A few weeks ago I took a road trip around England with the intent to visit a handful of famous gardens. The trip was originally planned as a reward for finishing a grinding second year of school, and a home-grown study tour to further my understanding of garden history and design. However, after a disastrous Brexit election and deeply disturbing news out of the U.S., the trip quickly became necessary for sensory soothing, escapism, and inspiration for what I'd like to someday achieve in my own garden--all weapons in the battle against state-of-the-world-induced depression.
The first stop was Levens Hall, which calls itself "the finest, oldest, and most extensive topiary garden in the world." It was in many ways the perfect garden to visit first, as it was so strange it provided a nice, hard break between the reality of life "outside the garden" and that lived within, and set the tone for the trip. After driving through pouring rain down to Cumbria, and having to replace a punctured tire en route, we arrived at Levens just as the rain stopped.
The manor house has been occupied since 1350 and has been in the Bagot family for more than 400 years. We didn't have time to view the Elizabethan interior, and instead headed straight for the gardens.
Guillaume Beaumont, a French garden designer who trained under Andre Le Notre at Versailles, laid out the ten-acre garden at Levens Hall in 1694 after working at Hampton Court for King James II. Levens is notable because, in addition to being what the Guinness Book of World Records recognizes as the oldest topiary garden in the world, it's a very rare example of a garden that survived changes in garden fashion and exists today in much the same state as it was created.
Some of the more than 100 pieces of yew (Taxus baccata) and box (Buxus sempervirens) topiary are original plantings, and now more than 300 years old. The gardens were enhanced by Alexander Forbes, head gardener from 1810 to 1862, who added shapes in golden yew (Taxus baccata 'Aurea'). The planting beds are edged in Ilex crenata, and infilled with various bedding plants including purple Verbena bonariensis and yellow Antirrhinum, which were just beginning to flower.
I really loved one of my favorite plants, the perfectly red Tropaeolum speciosum, twining through the topiary. The effect was almost like needlework, like crimson embroidery. As we were admiring it another visitor came up and huffed, "It's a special plant. From Scotland." My companion and I looked at each other and smirked. Though Tropaeolum is a special plant, I didn't just get a degree from a Scottish botanical garden without knowing it's from about as far from Scotland as one can get--Chile, in fact. I did just learn, though, that its common name is Scottish Flame Flower, which makes it easy to see how she could be confused.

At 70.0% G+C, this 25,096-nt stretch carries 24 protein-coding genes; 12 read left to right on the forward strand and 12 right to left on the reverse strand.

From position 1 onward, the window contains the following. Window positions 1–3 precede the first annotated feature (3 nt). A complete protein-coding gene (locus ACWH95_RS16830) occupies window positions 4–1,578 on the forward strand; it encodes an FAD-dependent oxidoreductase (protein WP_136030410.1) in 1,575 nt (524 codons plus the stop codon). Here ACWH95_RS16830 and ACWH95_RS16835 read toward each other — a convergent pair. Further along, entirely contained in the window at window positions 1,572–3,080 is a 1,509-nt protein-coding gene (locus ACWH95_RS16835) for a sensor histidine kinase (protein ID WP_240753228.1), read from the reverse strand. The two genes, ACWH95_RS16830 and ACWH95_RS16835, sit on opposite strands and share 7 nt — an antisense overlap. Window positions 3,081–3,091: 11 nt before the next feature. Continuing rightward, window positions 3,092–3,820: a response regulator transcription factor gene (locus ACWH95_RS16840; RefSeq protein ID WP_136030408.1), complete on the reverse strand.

At Levens, a team of four gardeners clips the topiary once a year, beginning in late August, a process that takes three months and requires lifts and scaffolding. Though I found it difficult to make much sense of the mostly-abstract shapes, some of the topiary is said to represent crowns, chess pieces, peacocks, and royalty.
The topiary now dominate the garden, but John Anthony, in his "Discovering Period Gardens," suggests this was far from Beaumont's original intent. Indeed, this 1880 image shows that the topiary, though still important, was more in scale with the landscape and house.
As I've said before, topiary usually isn't my cup of tea. But the outsized, overgrown, and fantastical nature of the ancient topiary at Levens is what makes it interesting to me. I enjoyed the way the different shapes played off each other, shifting and recombining into new views with each step. The emotional effect was even more striking. The largest topiary felt hulking yet playful, and created a strange sensation of otherworldliness, of walking amongst possibly friendly, potentially fanged giants.
As I walked the garden, which thanks to the late hour and wet weather was mostly empty, I found myself wishing I could have seen it in sun in order to view what must be spectacular shadows. But when the sun did come out for a few minutes I soon realized that the effect of the garden was diminished in bright light as shapes and edges were lost to high contrast. Further proof that viewing, and photographing, gardens is often best done in "less-than-perfect" weather. Which is good, as that's what you're most likely to get in Britain!
Up next, there's much more than just topiary at Levens Hall...